Hong Kong chief executive’s ‘tears’ only distracted attention from urgently needed land reform, Eddie Chu claims
Lawmaker-elect calls for swift action in the wake of awkward appearance from the city’s top officials on the controversial Wang Chau housing project.
Lawmaker-elect Eddie Chu Hoi-dick has accused Chief Executive Leung Chun-ying of attempting to divert attention from much-needed land development reforms during yesterday’s press conference on a scandal-ridden Wang Chau housing project.
Chu, who helped expose the Wang Chau controversy, said the top official’s “tears” and theatrics were only tactics aimed at distracting public attention from the real issues at stake.
“Don’t allow these press conference tears, which weren’t actually shed, and these attacks by government officials on one another, to divert everybody’s attention from the key issues,” he said.
Speaking on a radio programme on Thursday, Chu said the government should seize the opportunity to reform town planning and consultation processes.
“Town planning should be democratic, open and free from [influence]… But the key problem is the government doesn’t want to change their method of ‘soft lobbying’ those with power – this type of internal planning.”
During Wednesday’s awkward hour-long press conference, Leung and his top officials explained their roles when deciding to build 17,000 public housing flats in phases, deferring the bulk of the flats in Yuen Long’s Wang Chau until later.
The city’s top officials denied bowing to pressure from rural leaders with vested interests in the project.
Leung’s government has been accused of colluding with, or folding to pressure from village strongmen when deciding to push ahead with the first phase – building an initial 4,000 flats at a nearby green-belt site, which would result in the displacement of three non-indigenous villages.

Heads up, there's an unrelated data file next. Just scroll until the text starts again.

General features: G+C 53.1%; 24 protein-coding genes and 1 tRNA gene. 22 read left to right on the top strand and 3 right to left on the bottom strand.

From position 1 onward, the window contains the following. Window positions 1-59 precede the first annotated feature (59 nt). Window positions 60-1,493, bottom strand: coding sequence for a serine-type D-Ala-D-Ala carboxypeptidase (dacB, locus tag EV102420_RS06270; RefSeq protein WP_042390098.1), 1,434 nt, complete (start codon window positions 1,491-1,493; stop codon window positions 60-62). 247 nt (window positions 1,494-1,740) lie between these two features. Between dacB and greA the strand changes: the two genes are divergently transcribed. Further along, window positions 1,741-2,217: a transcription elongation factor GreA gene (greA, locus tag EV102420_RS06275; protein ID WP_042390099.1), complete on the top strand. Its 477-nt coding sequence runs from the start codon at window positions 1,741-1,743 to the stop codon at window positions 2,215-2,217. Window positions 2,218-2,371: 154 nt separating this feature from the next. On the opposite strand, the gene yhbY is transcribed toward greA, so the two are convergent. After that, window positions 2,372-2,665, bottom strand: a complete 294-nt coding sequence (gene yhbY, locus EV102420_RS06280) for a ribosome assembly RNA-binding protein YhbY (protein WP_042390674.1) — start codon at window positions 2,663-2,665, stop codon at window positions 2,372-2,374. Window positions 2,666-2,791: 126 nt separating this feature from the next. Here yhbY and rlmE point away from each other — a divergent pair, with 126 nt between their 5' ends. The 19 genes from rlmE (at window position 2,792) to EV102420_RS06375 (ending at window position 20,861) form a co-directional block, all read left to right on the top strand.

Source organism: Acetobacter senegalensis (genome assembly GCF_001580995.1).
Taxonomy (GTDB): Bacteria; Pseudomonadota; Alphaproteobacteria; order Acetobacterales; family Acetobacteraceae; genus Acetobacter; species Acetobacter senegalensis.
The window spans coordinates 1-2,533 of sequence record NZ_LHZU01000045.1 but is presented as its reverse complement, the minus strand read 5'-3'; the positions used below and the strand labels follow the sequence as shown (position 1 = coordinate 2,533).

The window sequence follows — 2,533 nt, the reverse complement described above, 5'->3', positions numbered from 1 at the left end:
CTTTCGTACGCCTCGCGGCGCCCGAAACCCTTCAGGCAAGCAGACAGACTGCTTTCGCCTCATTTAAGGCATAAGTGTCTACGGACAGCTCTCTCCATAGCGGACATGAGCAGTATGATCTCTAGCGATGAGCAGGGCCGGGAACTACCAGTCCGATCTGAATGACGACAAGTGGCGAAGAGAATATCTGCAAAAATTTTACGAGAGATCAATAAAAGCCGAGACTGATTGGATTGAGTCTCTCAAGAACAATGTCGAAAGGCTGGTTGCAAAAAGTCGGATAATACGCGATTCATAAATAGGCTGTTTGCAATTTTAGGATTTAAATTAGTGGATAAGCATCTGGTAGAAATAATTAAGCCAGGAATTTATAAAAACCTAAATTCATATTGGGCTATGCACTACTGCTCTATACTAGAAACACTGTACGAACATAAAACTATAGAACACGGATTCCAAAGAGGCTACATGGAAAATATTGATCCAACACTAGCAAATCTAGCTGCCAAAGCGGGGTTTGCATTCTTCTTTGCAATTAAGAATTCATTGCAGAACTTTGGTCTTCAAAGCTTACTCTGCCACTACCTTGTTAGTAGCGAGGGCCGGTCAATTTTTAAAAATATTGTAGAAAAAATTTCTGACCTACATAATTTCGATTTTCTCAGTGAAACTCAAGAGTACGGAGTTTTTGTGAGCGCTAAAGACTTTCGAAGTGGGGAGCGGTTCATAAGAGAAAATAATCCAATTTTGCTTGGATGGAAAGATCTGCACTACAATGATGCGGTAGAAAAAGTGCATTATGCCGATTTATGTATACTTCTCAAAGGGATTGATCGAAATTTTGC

Recent media reports forced Leung to confirm that he had chaired a task force on Wang Chau in 2013, a month before officials started “soft lobbying” rural leaders for support.
Chu said rural and district representatives, and the government, had exploited villagers from the three communities.
“The weak don’t have the power to say anything,” he said.
“I think it should be the other way round. You should start with lobbying the powerless, not with the powerful.”
Many villagers, Chu said, were not aware of Town Planning Board notices and would not know what to make of planning documents.
“Many only find out their land is to be resumed when Lands Department officials storm into their village to register their details,” he said.
Chu vowed to continue fighting for villagers’ justice in the legislature and would even reach out to pro-establishment parties, such as the Liberal Party and New People’s Party, to seek common ground.
He issued a reminder to housing secretary Professor Anthony Cheung Bing-leung to provide him with a copy of the feasibility report for Wang Chau, as agreed.
“This is very important for the public’s right to know,” he said
Meanwhile, Starry Lee Wai-king, chairwoman of the pro-Beijing Democratic Alliance for the Betterment and Progress of Hong Kong, defended the government’s “soft lobbying” tactics, believing it was necessary for the government to gauge the views of stakeholders early.
She dismissed calls from Chu to apologise on behalf of her fellow party member, Leung Che-cheung, who was a Yuen Long District Councillor at the time the decisions on Wang Chau were made.
Chu said he, along with rural strongman Tsang Shu-wo, “betrayed villagers” by suggesting the government scale down the public housing project.
Lee said this was unfair to Leung Che-cheung as he was only representing the concerns of residents in the district.